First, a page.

What were the mistakes you’ve made along the way and learned from? How about your biggest gut feelings that made it easier for you in the industry?
I’ve made so many. One thing I’ve definitely learnt is to be brief in writing emails. When approaching new editors, for example, I limit myself to a polite introduction of no more than 20-25 words, send some clips or just my portfolio link, and add a couple of short pitches I feel they would fit that publication’s editorial needs. You need to bring something to the table. Something that others could hardly offer – access to someone, to something or to somewhere interesting or, even better, exclusive. Don’t procrastinate. Send your pitch straight away. Timing is key. And don’t hesitate to follow up! Very often, editors are just too busy and would need to hire someone external to get back to everyone. As soon as you realise this, things get a bit easier.
You held a masterclass on film journalism at this edition of FOC – IFF. What are three things you would tell to someone who wants to become a film journalist?
First, work hard and don’t give up. Most of your success – I know it’s a very banal thing to say – will be based on your persistence, and not so much on your talent or perfectionism.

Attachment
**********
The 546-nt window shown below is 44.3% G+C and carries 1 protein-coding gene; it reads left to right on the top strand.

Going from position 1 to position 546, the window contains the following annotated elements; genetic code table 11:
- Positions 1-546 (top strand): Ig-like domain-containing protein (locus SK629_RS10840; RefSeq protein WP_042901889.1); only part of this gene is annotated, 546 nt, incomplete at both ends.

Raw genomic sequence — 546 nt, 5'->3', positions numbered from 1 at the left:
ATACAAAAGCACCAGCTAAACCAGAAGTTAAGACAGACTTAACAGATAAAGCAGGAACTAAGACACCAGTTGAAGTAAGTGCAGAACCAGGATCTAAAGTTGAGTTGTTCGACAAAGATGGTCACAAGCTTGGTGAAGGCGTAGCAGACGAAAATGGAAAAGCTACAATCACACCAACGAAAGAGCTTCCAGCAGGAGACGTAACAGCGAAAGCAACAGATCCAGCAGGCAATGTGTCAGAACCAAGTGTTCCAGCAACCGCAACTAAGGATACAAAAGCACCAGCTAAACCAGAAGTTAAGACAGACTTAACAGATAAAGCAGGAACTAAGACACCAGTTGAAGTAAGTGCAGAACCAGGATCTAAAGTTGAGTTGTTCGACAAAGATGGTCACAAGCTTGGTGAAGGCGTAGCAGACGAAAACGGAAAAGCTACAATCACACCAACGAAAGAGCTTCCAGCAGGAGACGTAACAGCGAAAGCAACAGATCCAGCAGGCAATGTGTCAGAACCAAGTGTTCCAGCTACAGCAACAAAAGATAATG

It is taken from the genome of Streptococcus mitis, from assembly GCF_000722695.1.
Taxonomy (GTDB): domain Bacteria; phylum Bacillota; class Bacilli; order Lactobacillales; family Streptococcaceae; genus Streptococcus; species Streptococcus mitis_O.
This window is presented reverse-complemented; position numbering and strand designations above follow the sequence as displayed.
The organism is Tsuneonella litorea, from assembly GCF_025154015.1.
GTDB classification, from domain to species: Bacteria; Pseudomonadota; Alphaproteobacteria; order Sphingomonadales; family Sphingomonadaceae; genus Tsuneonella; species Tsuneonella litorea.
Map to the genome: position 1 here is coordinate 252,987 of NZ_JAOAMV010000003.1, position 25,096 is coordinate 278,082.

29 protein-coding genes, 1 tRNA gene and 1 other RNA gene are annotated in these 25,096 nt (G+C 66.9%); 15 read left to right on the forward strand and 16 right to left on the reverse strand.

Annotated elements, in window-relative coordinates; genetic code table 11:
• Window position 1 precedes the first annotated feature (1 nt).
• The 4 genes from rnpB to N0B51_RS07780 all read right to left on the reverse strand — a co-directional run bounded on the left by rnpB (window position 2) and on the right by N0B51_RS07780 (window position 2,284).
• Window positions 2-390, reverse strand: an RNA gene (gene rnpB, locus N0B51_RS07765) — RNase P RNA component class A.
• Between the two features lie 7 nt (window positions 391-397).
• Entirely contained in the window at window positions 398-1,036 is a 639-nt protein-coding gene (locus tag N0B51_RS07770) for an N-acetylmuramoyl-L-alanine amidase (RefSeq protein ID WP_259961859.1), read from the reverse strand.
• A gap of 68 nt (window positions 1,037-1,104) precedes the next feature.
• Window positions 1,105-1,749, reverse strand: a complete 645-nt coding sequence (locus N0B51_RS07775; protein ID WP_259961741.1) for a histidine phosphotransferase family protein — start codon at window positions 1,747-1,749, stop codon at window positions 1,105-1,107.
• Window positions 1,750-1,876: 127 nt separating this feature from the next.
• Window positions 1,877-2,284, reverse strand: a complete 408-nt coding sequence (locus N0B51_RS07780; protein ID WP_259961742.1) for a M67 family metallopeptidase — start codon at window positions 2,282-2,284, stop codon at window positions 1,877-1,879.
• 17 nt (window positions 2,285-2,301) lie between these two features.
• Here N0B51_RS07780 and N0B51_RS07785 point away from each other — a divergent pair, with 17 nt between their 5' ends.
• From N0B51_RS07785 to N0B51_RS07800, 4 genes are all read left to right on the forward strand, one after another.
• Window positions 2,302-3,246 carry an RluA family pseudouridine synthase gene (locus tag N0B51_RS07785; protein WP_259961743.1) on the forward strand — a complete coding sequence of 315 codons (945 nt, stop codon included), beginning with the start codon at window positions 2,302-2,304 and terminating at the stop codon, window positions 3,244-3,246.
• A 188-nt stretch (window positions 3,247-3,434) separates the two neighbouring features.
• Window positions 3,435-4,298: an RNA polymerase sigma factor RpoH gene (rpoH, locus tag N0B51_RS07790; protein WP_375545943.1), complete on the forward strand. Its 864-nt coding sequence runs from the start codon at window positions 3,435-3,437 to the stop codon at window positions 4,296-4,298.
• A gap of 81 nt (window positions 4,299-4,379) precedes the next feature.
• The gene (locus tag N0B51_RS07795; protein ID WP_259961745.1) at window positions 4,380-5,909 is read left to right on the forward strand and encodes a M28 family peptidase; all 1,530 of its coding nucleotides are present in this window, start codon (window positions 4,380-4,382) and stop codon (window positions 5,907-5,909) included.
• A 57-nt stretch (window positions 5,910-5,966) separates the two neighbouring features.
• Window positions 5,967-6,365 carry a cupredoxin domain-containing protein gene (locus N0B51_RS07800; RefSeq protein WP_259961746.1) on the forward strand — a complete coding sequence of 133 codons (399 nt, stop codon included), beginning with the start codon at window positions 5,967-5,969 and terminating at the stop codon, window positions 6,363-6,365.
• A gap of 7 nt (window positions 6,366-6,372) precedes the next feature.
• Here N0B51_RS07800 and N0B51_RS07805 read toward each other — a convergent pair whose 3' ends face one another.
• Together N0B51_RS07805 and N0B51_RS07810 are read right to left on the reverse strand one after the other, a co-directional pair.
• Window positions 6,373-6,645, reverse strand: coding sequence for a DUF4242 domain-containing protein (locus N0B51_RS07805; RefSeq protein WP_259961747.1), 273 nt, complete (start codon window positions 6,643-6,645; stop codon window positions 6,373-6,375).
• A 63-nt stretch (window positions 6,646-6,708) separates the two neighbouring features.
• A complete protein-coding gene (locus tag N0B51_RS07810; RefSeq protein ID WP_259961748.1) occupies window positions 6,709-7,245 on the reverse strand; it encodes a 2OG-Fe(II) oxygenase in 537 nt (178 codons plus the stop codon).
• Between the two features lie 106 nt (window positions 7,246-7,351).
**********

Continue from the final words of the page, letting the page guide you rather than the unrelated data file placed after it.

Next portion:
Second, be curious and don’t be shy. Read and watch other things that have nothing to do with cinema, ask questions, talk to people, be active on social media. Nobody will notice you or your work if you don’t show up.
Davide Abbatescianni is a journalist and film critic based in Cork. He currently works as a foreign correspondent for the EU-funded magazine Cineuropa, where he regularly writes about European cinema. His bylines also appeared on other international publications such as The Calvert Journal, The New Arab, Variety, New Scientist, POV Magazine, Reader’s Digest, Filmexplorer, Film Ireland, Cinemafemme.com, the Europa Distribution’s blog and the Independent Cinema Office’s blog.
He is a film curator for the project Support to EU Film Festivals, whose primary mission is to enhance the quality of festivals organised by the delegations of the European Union worldwide. Occasionally, he works as a festival consultant and as an External Examiner in Film Studies for the International Baccalaureate. He is also a PhD Excellence Scholar in Film and Screen Media at University College Cork.
He is a member of FIPRESCI (International Federation of Film Critics), ICS (International Cinephile Society), FEDEORA (Federation of Film Critics of Europe and the Mediterranean) and NECS (European Network for Cinema and Media Studies).